“Zone” has been translated many times, a testament to how well-loved it is among Anglo-Saxon Francophiles. It begins, “A la fin tu es las de ce monde ancien.” Roger Shattuck translates the line as “You are tired at last of this old world”; Ron Padgett improves on this with “You’re tired of this old world at last.” I cast my vote with Beckett, Charlotte Mandell, and William Meredith, in opting for “In the end” as the poem’s first words, not only because this is the literal sense of the French “A la fin,” but because it lays proper stress on Apollinaire’s audacity in starting with “the end.” It also gives a hint of the poem’s ultimate circularity. Given the iterations of ancien that immediately follow—antiquité, anciennes, and antique all appear in the next six lines—I felt that “the ancient world” came nearer to Apollinaire’s meaning than “this old world.”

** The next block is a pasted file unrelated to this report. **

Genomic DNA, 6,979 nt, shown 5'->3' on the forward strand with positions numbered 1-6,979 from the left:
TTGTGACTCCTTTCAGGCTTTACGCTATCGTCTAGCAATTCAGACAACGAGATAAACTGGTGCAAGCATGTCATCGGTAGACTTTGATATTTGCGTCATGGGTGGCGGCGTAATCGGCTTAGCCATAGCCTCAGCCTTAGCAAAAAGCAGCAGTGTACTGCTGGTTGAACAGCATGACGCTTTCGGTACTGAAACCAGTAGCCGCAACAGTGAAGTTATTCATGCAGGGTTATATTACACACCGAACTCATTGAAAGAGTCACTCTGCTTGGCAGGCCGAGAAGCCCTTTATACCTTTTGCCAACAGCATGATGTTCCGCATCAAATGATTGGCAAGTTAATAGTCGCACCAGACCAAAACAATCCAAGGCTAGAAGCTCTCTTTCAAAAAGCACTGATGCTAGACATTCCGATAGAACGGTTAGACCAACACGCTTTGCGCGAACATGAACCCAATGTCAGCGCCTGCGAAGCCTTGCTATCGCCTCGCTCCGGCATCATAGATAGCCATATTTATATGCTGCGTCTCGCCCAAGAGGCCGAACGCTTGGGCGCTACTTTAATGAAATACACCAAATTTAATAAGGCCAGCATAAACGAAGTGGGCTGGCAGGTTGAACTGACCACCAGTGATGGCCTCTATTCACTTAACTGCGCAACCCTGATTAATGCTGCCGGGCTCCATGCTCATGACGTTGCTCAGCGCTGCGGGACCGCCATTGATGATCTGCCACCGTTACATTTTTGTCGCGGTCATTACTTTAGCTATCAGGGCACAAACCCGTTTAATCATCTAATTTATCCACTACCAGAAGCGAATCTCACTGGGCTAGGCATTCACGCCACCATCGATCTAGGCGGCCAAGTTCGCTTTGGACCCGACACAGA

A line about refugee families gathered at a train station can stand for many others in the challenge they present to the translator. For “Ils espèrent gagner de l’argent dans l’Argentine,” Oliver Bernard offers the prosaic “They hope to make money in the Argentine.” Anne Hyde Greet goes for the more idiomatic “Hoping to strike it rich in Argentina.” But I wanted to preserve the repeated sound of argent (the French word for money rooted in the word for silver), so I chose the alliterative “They’re hoping to gain some argent in the Argentine.”

The celebrated last line of “Zone,” “soleil cou coupé,” contains a brilliant piece of wordplay that resists the translator’s craft. It’s as if cou (meaning “neck”) is an abbreviated form of coupé (meaning “cut”). The relation between the two words can be said to suggest the action of the sun rising at dawn and appearing as if beheaded by the horizon. The verse has been variously translated as “Decapitated sun—” (William Meredith), “The sun a severed neck” (Roger Shattuck), “Sun corseless head” (Samuel Beckett), “Sun     slit throat” (Anne Hyde Greet), “Sun neck cut” (Charlotte Mandell). Ron Padgett’s “Sun cut throat” cleverly divides the word cutthroat in two. I have opted for “Let the sun beheaded be,” mainly because of the repetition of sounds in the last words. I felt that the relation of “be” to “beheaded” approximated the action in “côu coupé.”